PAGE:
Before I comment on the camera, it is quite clear that I need to get to Australia as these images show a glimpse into an area of the world I’ve never seen up and close. Theo’s images are outstanding in both detail and composition. He is clearly a better photographer than I!
The Meyer-Optik Görlitz Domiton lens consistently delivered images with corner to corner sharpness characteristic of much more higher spec lenses. In an early draft of this review, I guessed the Domiton was a triplet but it is, in fact, a Tessar style 4-element lens.
Also evident from the consistently good images Theo got from his Prakti was how easily he was able to get them. The Prakti was designed to be easy to use and it is clear that the simple design worked well. I can imagine people buying these new in the 1960s were probably pretty happy with the images they got from theirs.
Since my only experience with the Prakti is a non-working one, I asked Theo to share some thoughts on it’s use.
The Prakti is a unique little camera which trailblazed motorized innovation in the 1960s. Being such an early camera with this functionality it has a few things to watch out for. Loading film can be tricky to ensure that it has caught on, as the way it is positioned it can slip through, as it did for me.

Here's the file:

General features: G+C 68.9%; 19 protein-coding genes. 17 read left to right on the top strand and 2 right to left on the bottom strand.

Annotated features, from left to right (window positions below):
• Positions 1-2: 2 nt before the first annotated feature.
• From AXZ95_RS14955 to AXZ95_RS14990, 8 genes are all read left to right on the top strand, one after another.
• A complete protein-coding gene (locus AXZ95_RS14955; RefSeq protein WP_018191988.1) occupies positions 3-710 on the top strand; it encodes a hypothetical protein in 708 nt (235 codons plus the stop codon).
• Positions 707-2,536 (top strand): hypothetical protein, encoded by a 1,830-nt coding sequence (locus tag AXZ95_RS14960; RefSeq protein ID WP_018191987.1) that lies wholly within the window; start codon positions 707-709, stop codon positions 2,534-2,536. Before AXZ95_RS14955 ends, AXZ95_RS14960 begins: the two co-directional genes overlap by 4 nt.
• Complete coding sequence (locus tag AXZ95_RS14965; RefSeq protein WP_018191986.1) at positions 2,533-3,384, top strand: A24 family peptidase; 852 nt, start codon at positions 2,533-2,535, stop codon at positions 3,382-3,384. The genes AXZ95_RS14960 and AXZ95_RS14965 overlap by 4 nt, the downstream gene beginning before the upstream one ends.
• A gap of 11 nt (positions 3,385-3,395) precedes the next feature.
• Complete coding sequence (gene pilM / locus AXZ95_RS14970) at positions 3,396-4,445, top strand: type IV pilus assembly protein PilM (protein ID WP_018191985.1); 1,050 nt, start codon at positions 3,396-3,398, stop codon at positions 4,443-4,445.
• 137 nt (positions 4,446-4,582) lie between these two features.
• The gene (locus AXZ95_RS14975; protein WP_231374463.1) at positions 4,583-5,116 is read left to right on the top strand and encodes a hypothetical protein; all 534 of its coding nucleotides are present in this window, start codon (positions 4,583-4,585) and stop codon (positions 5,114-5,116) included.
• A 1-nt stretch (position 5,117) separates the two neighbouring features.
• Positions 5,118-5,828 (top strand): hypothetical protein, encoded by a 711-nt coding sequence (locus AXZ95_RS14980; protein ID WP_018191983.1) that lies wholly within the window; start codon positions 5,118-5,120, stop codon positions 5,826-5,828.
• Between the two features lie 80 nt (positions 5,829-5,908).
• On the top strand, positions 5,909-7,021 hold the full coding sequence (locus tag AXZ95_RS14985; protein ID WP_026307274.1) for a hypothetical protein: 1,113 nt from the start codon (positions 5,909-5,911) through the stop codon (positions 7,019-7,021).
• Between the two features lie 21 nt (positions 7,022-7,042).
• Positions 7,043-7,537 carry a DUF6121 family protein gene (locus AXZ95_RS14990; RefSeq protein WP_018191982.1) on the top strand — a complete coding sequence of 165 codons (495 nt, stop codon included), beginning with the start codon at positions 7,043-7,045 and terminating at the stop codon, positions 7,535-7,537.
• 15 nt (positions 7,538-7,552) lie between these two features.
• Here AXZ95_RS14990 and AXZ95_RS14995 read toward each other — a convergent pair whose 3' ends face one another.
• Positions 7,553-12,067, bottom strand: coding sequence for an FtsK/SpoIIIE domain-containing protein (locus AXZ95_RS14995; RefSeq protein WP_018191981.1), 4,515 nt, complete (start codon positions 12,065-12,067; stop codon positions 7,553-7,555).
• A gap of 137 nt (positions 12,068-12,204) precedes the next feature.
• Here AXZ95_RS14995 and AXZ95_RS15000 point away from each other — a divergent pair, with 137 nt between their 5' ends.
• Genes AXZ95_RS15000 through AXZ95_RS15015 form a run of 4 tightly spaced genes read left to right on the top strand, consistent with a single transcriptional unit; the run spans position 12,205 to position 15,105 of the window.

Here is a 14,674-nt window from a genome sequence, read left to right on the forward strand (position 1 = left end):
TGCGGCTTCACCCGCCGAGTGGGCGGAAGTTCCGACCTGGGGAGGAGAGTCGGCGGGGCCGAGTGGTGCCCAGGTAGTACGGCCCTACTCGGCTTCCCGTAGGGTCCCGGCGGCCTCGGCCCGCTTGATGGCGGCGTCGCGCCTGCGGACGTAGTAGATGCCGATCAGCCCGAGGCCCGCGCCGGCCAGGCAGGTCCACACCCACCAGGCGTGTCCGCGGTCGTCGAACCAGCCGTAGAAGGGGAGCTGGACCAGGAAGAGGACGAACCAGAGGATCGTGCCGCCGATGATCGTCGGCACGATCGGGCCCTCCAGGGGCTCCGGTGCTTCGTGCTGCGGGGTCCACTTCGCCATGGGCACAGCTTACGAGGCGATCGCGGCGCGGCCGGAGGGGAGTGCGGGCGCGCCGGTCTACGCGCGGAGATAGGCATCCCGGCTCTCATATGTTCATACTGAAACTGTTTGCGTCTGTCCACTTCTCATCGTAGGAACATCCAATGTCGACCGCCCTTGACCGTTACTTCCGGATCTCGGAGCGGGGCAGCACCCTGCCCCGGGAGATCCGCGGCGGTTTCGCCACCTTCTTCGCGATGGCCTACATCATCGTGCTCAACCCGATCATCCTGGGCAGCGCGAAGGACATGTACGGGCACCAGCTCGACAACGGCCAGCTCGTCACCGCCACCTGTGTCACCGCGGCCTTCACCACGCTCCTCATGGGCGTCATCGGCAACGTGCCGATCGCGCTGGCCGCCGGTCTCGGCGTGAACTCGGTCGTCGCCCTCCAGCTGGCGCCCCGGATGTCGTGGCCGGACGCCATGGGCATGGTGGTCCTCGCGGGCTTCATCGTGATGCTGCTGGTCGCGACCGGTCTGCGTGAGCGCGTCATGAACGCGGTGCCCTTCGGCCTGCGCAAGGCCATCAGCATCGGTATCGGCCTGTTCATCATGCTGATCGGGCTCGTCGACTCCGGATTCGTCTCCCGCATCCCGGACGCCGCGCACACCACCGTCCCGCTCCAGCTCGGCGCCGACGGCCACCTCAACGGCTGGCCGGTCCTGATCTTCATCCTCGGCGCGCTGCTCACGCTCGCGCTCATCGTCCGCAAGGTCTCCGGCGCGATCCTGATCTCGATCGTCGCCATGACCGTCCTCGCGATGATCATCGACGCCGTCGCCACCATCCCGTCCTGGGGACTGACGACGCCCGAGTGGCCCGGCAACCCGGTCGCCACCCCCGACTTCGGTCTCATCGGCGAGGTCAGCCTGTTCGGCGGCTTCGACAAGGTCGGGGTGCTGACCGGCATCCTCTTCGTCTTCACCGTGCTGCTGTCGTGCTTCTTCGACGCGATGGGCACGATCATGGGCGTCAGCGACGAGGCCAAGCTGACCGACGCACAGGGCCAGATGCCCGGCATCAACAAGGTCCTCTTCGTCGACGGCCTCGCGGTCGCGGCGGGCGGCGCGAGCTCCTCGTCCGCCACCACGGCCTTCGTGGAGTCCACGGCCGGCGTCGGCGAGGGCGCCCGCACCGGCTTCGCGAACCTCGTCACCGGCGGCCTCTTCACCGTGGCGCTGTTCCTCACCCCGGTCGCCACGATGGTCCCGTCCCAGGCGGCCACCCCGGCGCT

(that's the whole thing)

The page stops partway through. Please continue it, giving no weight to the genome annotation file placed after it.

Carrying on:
Shooting with it, it can be quite easy to forget to reset the distance/exposure settings as there is no indication in the viewfinder. I have lost quite a few frames with the Prakti due to this. The best setting to leave the camera on is the group shot or the landscape as this will give decent depth of field.
My favourite part of this camera is the results. They are of a decent quality (it would put some more modern cameras and lenses to shame) and they have a really old world feel to them. A very unique look!
In my research for this camera, the few times I found people who had a working camera, one limitation of the camera that often gets mentioned is the shutter speeds. Although boasting a shutter with a top speed of 1/250, this speed can only be used with the camera in Action mode, which sets the focus to 10 meters. Depth of field is affected by the meter, so as long as you have good light, you have the benefit of a smaller aperture.
In every other mode though, the shutter speed is limited to either 1/30 or 1/60 which will cause problems with faster films and motion blur with moving subjects. This means that ASA 100 films are about as fast of a film as you’d likely want to use in the camera, or else you risk over exposing everything in anything by Action mode.